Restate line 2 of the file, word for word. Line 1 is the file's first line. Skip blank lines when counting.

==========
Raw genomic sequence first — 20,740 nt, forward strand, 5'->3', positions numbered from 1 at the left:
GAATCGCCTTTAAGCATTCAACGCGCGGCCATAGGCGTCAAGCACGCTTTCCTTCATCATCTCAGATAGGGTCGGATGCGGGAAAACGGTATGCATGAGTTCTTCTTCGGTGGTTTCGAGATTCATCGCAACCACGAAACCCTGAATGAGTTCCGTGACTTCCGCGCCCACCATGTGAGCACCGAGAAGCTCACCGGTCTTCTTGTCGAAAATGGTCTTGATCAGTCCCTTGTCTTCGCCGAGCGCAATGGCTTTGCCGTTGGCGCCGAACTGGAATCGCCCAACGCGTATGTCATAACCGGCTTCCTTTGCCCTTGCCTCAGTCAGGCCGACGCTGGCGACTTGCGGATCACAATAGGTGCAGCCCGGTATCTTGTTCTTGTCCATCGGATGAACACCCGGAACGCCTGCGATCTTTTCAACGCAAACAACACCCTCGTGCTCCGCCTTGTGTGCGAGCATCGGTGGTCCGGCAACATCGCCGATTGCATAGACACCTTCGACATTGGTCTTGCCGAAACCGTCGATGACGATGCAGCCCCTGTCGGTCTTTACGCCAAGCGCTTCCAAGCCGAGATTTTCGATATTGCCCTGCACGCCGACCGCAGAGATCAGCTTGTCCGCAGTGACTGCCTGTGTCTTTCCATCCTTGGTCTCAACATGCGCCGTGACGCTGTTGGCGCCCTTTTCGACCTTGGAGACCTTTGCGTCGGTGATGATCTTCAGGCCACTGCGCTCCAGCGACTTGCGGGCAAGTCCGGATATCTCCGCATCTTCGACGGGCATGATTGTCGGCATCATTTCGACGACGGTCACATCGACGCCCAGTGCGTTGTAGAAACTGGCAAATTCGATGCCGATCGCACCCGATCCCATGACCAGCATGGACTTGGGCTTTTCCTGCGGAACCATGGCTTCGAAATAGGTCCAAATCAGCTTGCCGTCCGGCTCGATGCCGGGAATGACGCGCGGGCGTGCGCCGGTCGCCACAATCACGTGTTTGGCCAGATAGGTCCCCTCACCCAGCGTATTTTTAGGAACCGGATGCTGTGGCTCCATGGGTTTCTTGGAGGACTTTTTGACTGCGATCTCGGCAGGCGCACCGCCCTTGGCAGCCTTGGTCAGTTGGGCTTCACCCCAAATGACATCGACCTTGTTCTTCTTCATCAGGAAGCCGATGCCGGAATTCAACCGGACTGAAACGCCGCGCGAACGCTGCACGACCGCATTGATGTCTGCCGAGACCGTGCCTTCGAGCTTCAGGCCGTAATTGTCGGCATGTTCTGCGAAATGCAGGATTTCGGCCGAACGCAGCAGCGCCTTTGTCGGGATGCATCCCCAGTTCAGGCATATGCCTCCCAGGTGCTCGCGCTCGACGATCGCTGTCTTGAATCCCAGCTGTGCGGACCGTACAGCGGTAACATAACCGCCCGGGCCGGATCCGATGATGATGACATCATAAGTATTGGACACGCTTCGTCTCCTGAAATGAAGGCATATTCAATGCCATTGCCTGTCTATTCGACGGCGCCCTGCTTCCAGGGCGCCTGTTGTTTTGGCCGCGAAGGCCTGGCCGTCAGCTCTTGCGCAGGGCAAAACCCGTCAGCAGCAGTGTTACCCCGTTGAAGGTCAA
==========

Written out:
GAATCGCCTTTAAGCATTCAACGCGCGGCCATAGGCGTCAAGCACGCTTTCCTTCATCATCTCAGATAGGGTCGGATGCGGGAAAACGGTATGCATGAGTTCTTCTTCGGTGGTTTCGAGATTCATCGCAACCACGAAACCCTGAATGAGTTCCGTGACTTCCGCGCCCACCATGTGAGCACCGAGAAGCTCACCGGTCTTCTTGTCGAAAATGGTCTTGATCAGTCCCTTGTCTTCGCCGAGCGCAATGGCTTTGCCGTTGGCGCCGAACTGGAATCGCCCAACGCGTATGTCATAACCGGCTTCCTTTGCCCTTGCCTCAGTCAGGCCGACGCTGGCGACTTGCGGATCACAATAGGTGCAGCCCGGTATCTTGTTCTTGTCCATCGGATGAACACCCGGAACGCCTGCGATCTTTTCAACGCAAACAACACCCTCGTGCTCCGCCTTGTGTGCGAGCATCGGTGGTCCGGCAACATCGCCGATTGCATAGACACCTTCGACATTGGTCTTGCCGAAACCGTCGATGACGATGCAGCCCCTGTCGGTCTTTACGCCAAGCGCTTCCAAGCCGAGATTTTCGATATTGCCCTGCACGCCGACCGCAGAGATCAGCTTGTCCGCAGTGACTGCCTGTGTCTTTCCATCCTTGGTCTCAACATGCGCCGTGACGCTGTTGGCGCCCTTTTCGACCTTGGAGACCTTTGCGTCGGTGATGATCTTCAGGCCACTGCGCTCCAGCGACTTGCGGGCAAGTCCGGATATCTCCGCATCTTCGACGGGCATGATTGTCGGCATCATTTCGACGACGGTCACATCGACGCCCAGTGCGTTGTAGAAACTGGCAAATTCGATGCCGATCGCACCCGATCCCATGACCAGCATGGACTTGGGCTTTTCCTGCGGAACCATGGCTTCGAAATAGGTCCAAATCAGCTTGCCGTCCGGCTCGATGCCGGGAATGACGCGCGGGCGTGCGCCGGTCGCCACAATCACGTGTTTGGCCAGATAGGTCCCCTCACCCAGCGTATTTTTAGGAACCGGATGCTGTGGCTCCATGGGTTTCTTGGAGGACTTTTTGACTGCGATCTCGGCAGGCGCACCGCCCTTGGCAGCCTTGGTCAGTTGGGCTTCACCCCAAATGACATCGACCTTGTTCTTCTTCATCAGGAAGCCGATGCCGGAATTCAACCGGACTGAAACGCCGCGCGAACGCTGCACGACCGCATTGATGTCTGCCGAGACCGTGCCTTCGAGCTTCAGGCCGTAATTGTCGGCATGTTCTGCGAAATGCAGGATTTCGGCCGAACGCAGCAGCGCCTTTGTCGGGATGCATCCCCAGTTCAGGCATATGCCTCCCAGGTGCTCGCGCTCGACGATCGCTGTCTTGAATCCCAGCTGTGCGGACCGTACAGCGGTAACATAACCGCCCGGGCCGGATCCGATGATGATGACATCATAAGTATTGGACACGCTTCGTCTCCTGAAATGAAGGCATATTCAATGCCATTGCCTGTCTATTCGACGGCGCCCTGCTTCCAGGGCGCCTGTTGTTTTGGCCGCGAAGGCCTGGCCGTCAGCTCTTGCGCAGGGCAAAACCCGTCAGCAGCAGTGTTACCCCGTTGAAGGTCAA